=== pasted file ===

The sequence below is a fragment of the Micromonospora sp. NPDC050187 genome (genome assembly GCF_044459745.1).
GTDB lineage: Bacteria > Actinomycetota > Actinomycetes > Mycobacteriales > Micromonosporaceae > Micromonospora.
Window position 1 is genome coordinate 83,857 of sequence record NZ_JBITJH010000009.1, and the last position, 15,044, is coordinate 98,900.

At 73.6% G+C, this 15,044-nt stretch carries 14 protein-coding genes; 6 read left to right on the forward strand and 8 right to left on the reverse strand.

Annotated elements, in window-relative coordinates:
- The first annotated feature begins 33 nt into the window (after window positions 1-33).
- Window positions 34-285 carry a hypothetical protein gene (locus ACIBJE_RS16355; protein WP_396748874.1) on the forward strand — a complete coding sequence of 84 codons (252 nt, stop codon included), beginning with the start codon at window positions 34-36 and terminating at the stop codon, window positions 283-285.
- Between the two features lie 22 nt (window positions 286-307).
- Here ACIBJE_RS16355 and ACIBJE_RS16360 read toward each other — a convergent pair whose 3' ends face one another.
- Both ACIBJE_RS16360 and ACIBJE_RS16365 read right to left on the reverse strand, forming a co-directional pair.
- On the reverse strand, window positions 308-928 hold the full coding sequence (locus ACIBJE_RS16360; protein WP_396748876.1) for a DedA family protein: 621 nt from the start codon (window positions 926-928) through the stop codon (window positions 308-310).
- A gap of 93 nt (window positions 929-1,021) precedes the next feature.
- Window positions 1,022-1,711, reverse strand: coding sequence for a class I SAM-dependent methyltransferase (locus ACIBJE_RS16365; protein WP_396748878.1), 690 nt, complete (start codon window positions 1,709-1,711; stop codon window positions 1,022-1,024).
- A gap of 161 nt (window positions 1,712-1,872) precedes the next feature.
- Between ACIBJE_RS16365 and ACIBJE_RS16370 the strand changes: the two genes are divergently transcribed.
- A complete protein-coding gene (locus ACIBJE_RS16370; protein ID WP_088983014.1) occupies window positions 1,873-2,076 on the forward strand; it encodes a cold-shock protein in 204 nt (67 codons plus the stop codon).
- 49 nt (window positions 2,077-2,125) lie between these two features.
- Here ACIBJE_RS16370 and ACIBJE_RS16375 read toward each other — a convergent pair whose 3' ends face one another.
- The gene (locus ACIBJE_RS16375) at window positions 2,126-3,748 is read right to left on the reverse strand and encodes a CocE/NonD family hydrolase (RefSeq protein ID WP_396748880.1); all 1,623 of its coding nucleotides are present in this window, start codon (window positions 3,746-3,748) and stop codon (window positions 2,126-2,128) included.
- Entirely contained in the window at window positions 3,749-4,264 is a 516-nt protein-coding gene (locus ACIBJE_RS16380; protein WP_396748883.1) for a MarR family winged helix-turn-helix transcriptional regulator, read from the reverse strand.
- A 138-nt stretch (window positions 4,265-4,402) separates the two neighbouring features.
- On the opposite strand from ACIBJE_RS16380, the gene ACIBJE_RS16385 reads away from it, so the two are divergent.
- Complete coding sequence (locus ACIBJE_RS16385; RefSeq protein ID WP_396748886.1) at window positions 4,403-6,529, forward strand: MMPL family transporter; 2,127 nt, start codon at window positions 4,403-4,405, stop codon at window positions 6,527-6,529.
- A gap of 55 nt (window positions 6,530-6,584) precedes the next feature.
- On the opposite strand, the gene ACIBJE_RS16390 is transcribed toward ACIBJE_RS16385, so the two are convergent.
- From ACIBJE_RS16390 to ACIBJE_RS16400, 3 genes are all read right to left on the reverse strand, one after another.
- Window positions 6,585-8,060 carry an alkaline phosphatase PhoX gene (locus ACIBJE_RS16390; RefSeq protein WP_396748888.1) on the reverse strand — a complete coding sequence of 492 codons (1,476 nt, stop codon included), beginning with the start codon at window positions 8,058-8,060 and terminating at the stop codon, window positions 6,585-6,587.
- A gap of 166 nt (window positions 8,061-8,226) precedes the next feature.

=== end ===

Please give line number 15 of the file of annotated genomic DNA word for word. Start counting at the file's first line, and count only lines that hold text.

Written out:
- Between ACIBJE_RS16365 and ACIBJE_RS16370 the strand changes: the two genes are divergently transcribed.